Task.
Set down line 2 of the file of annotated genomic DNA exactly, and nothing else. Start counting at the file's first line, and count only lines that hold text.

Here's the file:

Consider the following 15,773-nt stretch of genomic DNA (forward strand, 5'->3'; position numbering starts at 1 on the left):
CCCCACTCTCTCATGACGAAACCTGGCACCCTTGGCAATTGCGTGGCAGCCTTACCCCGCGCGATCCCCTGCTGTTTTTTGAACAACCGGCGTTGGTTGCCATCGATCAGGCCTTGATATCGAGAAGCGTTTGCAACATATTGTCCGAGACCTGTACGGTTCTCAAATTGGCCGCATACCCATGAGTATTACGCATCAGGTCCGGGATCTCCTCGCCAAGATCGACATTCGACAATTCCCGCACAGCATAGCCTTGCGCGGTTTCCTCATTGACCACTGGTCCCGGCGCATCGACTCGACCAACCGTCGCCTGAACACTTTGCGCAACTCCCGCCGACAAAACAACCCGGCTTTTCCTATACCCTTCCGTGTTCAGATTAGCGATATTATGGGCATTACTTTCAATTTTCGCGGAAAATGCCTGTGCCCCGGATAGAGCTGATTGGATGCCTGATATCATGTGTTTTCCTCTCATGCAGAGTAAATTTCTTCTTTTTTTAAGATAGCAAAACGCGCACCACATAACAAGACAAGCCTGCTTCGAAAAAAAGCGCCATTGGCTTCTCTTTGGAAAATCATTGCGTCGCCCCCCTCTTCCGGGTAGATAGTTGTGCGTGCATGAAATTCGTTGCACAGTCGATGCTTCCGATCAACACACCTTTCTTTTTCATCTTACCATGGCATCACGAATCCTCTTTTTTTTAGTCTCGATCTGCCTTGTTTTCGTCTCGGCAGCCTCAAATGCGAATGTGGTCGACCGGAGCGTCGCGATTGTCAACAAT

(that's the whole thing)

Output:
CCCCACTCTCTCATGACGAAACCTGGCACCCTTGGCAATTGCGTGGCAGCCTTACCCCGCGCGATCCCCTGCTGTTTTTTGAACAACCGGCGTTGGTTGCCATCGATCAGGCCTTGATATCGAGAAGCGTTTGCAACATATTGTCCGAGACCTGTACGGTTCTCAAATTGGCCGCATACCCATGAGTATTACGCATCAGGTCCGGGATCTCCTCGCCAAGATCGACATTCGACAATTCCCGCACAGCATAGCCTTGCGCGGTTTCCTCATTGACCACTGGTCCCGGCGCATCGACTCGACCAACCGTCGCCTGAACACTTTGCGCAACTCCCGCCGACAAAACAACCCGGCTTTTCCTATACCCTTCCGTGTTCAGATTAGCGATATTATGGGCATTACTTTCAATTTTCGCGGAAAATGCCTGTGCCCCGGATAGAGCTGATTGGATGCCTGATATCATGTGTTTTCCTCTCATGCAGAGTAAATTTCTTCTTTTTTTAAGATAGCAAAACGCGCACCACATAACAAGACAAGCCTGCTTCGAAAAAAAGCGCCATTGGCTTCTCTTTGGAAAATCATTGCGTCGCCCCCCTCTTCCGGGTAGATAGTTGTGCGTGCATGAAATTCGTTGCACAGTCGATGCTTCCGATCAACACACCTTTCTTTTTCATCTTACCATGGCATCACGAATCCTCTTTTTTTTAGTCTCGATCTGCCTTGTTTTCGTCTCGGCAGCCTCAAATGCGAATGTGGTCGACCGGAGCGTCGCGATTGTCAACAAT